From lesbian vampires to terrible Tudors: inside the world of Wolf Hall’s chart-topping composer
PUBLISHED: 17:59 09 April 2015 | UPDATED: 17:59 09 April 2015
The Highgate musician tells Alex Bellotti about how she went about the task of making history sound alive in BBC drama Wolf Hall.
It’s hard to believe, but before the first episode of Wolf Hall aired, expectations were so high that few thought director Peter Kosminsky and his team could meet – let alone surpass – them.
The success of Hilary Mantel’s original Man Booker Prize-winning novels about Thomas Cromwell, and their subsequent stage adaption, made for a hard act to follow. But through a combination of fine writing, filming, acting and music, the television show is now the BBC’s most popular drama since modern TV ratings began 13 years ago.
Its success has also brought good fortune to Highgate resident Debbie Wiseman, the celebrated composer who created the series’ unmistakably atmospheric score.
Two weeks ago, the official soundtrack stormed straight to the top of the Classic FM chart upon its release, taking the 51-year-old by surprise as much as anyone.
“With soundtracks, you’re never sure whether they’re going to be successful or not, and they’re generally not,” she laughs. “So it was a wonderful surprise because it was very unexpected. Everybody has just been so positive about the whole series and it’s been a great experience.”
The musician, who was awarded an MBE in 2004, puts the show’s success in part down to Kosminsky’s re-imagining of 16th century Britain.
While great care was taken to make sure this Tudor world looked authentic, everyone involved was also encouraged to give the show a more contemporary, relatable edge.
“The clever thing – which is what we tried to do with the music – was trying to make it feel very fresh and relevant.
“So although there were some Tudor instruments in the score – and I did use some period instruments like recorder and harpsichord and lute – actually a lot of the music feels quite modern because that’s the way Peter shot it, to make you feel as though you’re not watching these characters through a stain glassed window.
“You’re not looking at them as though it’s a piece of history; you’re looking at it as though it was now and you could be in that position yourself. You could be Anne Boleyn. You could be Cromwell.”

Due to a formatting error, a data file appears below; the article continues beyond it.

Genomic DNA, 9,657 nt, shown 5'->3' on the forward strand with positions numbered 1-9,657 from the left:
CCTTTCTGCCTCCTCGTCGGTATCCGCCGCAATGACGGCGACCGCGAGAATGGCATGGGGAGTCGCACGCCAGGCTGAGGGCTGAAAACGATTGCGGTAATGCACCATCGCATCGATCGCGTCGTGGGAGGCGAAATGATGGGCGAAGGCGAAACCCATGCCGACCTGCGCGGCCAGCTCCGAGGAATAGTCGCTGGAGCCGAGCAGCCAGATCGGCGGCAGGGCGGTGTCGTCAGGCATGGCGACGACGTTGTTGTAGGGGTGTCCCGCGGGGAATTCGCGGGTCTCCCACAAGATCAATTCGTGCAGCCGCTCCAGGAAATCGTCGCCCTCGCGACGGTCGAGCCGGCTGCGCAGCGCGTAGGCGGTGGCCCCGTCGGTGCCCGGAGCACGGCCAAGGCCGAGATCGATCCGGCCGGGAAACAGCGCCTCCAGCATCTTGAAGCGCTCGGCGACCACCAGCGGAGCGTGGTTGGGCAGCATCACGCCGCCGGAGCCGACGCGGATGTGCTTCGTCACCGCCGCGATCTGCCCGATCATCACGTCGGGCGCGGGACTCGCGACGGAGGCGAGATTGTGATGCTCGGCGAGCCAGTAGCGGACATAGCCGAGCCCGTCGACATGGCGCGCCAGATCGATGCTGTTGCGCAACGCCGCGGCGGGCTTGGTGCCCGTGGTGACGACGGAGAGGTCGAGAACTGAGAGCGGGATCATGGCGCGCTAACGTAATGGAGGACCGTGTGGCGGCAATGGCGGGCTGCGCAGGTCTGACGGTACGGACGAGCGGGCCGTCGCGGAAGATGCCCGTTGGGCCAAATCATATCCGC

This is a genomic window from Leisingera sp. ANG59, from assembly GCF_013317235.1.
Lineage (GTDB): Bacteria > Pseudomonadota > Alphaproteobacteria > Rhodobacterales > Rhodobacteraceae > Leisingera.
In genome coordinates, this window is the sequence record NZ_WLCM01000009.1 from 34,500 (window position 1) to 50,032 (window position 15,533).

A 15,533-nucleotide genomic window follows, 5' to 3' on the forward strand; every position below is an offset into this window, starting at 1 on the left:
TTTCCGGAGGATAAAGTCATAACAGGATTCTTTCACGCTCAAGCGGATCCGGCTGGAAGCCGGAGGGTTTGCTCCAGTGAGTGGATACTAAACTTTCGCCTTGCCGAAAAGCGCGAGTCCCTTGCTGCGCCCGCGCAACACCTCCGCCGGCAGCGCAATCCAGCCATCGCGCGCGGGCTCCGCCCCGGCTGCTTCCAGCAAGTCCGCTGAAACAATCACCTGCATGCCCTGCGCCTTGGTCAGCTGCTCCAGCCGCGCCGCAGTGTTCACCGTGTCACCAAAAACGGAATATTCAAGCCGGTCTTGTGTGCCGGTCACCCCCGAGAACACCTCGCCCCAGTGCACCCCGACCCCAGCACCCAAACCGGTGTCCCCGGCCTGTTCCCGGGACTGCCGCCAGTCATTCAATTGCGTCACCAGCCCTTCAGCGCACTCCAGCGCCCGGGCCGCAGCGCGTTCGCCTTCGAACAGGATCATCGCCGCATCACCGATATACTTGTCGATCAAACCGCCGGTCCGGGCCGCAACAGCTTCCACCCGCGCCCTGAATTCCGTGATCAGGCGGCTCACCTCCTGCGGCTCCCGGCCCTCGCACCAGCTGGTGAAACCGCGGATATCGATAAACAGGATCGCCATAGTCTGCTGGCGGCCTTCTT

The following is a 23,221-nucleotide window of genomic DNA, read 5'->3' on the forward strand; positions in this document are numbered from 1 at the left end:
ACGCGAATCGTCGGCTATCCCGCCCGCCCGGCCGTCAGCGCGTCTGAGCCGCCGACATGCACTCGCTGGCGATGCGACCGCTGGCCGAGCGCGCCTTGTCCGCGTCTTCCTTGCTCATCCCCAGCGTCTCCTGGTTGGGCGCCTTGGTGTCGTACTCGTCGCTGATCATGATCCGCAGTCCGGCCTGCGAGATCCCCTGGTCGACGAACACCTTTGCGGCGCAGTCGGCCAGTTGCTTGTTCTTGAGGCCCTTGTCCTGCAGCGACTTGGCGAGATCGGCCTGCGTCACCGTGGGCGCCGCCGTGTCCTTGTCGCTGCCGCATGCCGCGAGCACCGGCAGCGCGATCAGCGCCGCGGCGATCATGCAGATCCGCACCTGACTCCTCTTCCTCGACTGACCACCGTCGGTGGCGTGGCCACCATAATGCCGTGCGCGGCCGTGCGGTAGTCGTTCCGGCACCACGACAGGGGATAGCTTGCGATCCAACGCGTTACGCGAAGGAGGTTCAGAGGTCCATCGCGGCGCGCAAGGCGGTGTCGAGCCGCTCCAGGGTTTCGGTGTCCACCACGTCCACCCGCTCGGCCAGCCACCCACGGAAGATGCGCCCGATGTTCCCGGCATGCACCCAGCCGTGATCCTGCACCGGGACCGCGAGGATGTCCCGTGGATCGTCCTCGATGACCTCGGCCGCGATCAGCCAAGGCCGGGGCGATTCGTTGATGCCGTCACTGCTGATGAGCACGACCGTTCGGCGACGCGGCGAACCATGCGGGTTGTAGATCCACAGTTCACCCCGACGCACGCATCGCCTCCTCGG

With a reported budget of £7million, the temptation might have been to enlist a big orchestra, but Wiseman deliberately opted for sparser, “un-perfumed” arrangements.
Alongside the subtle acting talents of Mark Rylance, Damian Lewis and Claire Foy, the soundtrack lets even the most dramatic moments breathe.
“The feeling of it is quite raw, therefore the music didn’t want to feel too rushed” explains Wiseman, who was born in Belsize Park. “A lot of the big moments, for example when Anne Boleyn’s been taken to the tower in episode six and she’s being rowed down the river, the music there is just two instruments – the harp and the mandolin – and that’s it.
“It was about suiting the tension. The looks between Cromwell and Anne at that moment said everything – they were just glancing at each other.
“The silence, the sound of the oars against the water – all that was so dramatic on its own so when I started to score that scene, it was very obvious that whatever I did had to be very delicate and simple to capture that moment. That’s what a score is generally required to do: to support what’s on screen but not to lay it on with a trowel.”
One of the project’s many unusual benefits for Wiseman – whose work in film and television includes productions as diverse as Wilde, Tom & Viv, Warriors and Lesbian Vampire Killers – was that she was given almost a year to work on the music from start to finish.
Although she was still recording parts for the last episodes after the first few had already aired in January, she wrote the themes for Cromwell and Boleyn before filming even begun, and Kosminsky often listened to them on set as inspiration.
Compared to Wilde – where Wiseman was brought in at the end to produce the score in three and a half weeks – it was a more enjoyable way to work, although she believes the different requirements of each project is part of the magic of making soundtracks.
“The great thing about writing scores for film and TV is that every project’s different, everything requires a slightly different feel, a slightly different tune and orchestration.
“I do like to mix it up as much as possible and find that one day I’m working on a contemporary spy thriller and then three weeks later I’m working on a period piece set in the early 16th century. I think it’s very healthy for me as a composer not to get pigeonholed into doing one particular style.”
Wolf Hall: Original TV Soundtrack by Debbie Wiseman is available now.
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